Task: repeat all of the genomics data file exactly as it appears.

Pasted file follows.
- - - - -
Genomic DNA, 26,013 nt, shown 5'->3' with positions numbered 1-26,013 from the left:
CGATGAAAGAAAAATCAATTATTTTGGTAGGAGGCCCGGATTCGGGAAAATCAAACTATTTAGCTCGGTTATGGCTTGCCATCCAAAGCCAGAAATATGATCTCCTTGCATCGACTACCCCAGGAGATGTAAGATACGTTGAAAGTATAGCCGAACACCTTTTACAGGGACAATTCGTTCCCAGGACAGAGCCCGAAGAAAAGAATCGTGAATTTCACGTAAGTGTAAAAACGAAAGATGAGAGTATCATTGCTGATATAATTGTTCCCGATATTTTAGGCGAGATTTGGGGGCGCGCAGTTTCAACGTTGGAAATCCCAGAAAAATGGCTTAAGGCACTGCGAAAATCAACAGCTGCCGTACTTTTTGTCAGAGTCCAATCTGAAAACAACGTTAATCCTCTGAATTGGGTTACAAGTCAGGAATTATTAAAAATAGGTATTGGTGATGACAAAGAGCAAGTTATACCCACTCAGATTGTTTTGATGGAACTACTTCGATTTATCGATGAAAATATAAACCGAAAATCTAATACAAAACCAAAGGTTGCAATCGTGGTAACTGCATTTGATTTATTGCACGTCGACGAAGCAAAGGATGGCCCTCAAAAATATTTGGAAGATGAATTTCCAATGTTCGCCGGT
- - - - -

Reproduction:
Genomic DNA, 26,013 nt, shown 5'->3' with positions numbered 1-26,013 from the left:
CGATGAAAGAAAAATCAATTATTTTGGTAGGAGGCCCGGATTCGGGAAAATCAAACTATTTAGCTCGGTTATGGCTTGCCATCCAAAGCCAGAAATATGATCTCCTTGCATCGACTACCCCAGGAGATGTAAGATACGTTGAAAGTATAGCCGAACACCTTTTACAGGGACAATTCGTTCCCAGGACAGAGCCCGAAGAAAAGAATCGTGAATTTCACGTAAGTGTAAAAACGAAAGATGAGAGTATCATTGCTGATATAATTGTTCCCGATATTTTAGGCGAGATTTGGGGGCGCGCAGTTTCAACGTTGGAAATCCCAGAAAAATGGCTTAAGGCACTGCGAAAATCAACAGCTGCCGTACTTTTTGTCAGAGTCCAATCTGAAAACAACGTTAATCCTCTGAATTGGGTTACAAGTCAGGAATTATTAAAAATAGGTATTGGTGATGACAAAGAGCAAGTTATACCCACTCAGATTGTTTTGATGGAACTACTTCGATTTATCGATGAAAATATAAACCGAAAATCTAATACAAAACCAAAGGTTGCAATCGTGGTAACTGCATTTGATTTATTGCACGTCGACGAAGCAAAGGATGGCCCTCAAAAATATTTGGAAGATGAATTTCCAATGTTCGCCGGT